Legislation enacted in many states following the 2010 elections in the United States strengthened unilateral public employer control and weakened employee voice. This rebalancing of power occurred in the context of state public employee labour relations acts modeled on the National Labor Relations Act (NLRA), but with a narrower scope of bargaining than in the private sector. This narrow scope channels unions’ voice away from the quality of public services and towards protecting members from the effects of decisions unilaterally imposed by management. The Supreme Court of Canada has held that the freedom of association guaranteed by the Charter of Rights and Freedoms includes a right to collective bargaining, but that this right need not be modelled on the NLRA. This article explores the evolving Canadian jurisprudence decoupling the right to a voice at work from an NLRA-style model as an alternative approach for US public sector labour law reform.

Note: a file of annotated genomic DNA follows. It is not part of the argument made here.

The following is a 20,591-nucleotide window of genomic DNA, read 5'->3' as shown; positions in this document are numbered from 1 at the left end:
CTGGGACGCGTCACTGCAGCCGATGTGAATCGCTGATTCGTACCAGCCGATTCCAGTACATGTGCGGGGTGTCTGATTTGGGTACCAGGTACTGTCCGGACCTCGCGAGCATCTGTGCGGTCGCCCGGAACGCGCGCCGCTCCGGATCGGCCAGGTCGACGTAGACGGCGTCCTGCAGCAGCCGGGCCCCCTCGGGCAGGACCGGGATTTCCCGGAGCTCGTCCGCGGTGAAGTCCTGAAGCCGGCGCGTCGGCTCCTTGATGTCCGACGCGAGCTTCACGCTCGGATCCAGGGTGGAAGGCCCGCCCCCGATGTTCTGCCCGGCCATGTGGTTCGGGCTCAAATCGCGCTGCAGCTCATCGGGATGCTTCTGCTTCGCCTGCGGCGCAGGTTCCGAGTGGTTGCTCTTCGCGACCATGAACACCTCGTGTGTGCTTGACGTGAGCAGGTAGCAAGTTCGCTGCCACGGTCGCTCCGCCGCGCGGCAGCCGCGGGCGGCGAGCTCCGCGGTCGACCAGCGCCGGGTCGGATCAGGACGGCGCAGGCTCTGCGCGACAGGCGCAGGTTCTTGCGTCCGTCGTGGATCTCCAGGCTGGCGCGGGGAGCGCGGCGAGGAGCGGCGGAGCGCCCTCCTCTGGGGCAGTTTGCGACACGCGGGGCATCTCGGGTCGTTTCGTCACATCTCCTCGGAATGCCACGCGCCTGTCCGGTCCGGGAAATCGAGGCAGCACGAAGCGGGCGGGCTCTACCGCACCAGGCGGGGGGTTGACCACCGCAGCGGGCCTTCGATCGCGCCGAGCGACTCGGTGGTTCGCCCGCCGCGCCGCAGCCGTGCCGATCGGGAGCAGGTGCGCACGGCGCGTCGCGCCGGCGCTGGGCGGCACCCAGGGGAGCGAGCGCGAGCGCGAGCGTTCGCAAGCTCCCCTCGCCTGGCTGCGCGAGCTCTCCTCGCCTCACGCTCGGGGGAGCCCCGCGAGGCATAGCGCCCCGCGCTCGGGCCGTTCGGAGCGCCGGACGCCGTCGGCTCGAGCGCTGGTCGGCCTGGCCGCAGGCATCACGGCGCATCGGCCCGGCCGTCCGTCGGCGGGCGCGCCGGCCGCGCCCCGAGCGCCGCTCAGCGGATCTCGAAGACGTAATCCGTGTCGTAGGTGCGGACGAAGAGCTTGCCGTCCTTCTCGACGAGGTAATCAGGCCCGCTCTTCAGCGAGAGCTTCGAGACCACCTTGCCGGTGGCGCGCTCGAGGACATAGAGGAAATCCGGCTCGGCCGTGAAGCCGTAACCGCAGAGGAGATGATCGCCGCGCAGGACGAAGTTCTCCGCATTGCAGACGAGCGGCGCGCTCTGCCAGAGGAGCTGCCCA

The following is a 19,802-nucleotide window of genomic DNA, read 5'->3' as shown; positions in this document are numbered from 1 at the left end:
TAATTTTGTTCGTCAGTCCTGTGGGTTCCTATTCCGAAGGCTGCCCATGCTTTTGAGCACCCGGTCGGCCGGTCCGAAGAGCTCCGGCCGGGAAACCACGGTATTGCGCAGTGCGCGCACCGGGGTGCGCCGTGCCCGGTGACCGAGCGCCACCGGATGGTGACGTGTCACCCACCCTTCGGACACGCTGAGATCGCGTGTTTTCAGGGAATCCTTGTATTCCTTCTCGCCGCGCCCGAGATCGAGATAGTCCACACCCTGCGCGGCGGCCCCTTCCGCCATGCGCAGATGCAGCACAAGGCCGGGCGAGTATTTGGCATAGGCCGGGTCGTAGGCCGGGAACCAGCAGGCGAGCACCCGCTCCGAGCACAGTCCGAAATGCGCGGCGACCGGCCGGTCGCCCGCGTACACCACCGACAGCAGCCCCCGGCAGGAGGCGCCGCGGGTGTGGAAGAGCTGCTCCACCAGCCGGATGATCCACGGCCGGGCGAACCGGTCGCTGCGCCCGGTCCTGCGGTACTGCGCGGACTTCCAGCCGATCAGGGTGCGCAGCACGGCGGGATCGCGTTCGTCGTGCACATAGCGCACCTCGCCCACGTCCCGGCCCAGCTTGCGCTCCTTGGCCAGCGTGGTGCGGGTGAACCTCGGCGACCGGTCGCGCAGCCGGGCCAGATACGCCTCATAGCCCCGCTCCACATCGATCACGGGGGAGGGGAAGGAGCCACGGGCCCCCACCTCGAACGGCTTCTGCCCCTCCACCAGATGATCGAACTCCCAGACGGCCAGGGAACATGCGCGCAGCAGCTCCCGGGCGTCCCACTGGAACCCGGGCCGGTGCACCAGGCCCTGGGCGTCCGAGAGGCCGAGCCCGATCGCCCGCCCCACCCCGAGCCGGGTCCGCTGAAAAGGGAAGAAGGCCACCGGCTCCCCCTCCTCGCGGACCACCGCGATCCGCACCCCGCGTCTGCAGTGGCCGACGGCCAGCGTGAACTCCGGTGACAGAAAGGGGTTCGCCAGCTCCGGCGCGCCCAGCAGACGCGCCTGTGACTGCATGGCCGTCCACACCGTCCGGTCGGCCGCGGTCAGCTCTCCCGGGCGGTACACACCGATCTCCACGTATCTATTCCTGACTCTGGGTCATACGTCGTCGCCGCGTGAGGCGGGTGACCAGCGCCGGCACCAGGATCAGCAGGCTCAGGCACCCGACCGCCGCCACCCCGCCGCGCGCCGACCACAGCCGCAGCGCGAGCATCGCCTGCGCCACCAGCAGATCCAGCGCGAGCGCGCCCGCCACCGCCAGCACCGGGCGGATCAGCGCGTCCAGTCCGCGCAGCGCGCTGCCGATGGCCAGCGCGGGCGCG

Martin H. Malin,
Collective Representation and Employee Voice in the U.S. Public Sector Workplace: Looking North for Solutions?,
Osgoode Hall L.J.
Available at: http://scholarship.kentlaw.iit.edu/fac_schol/801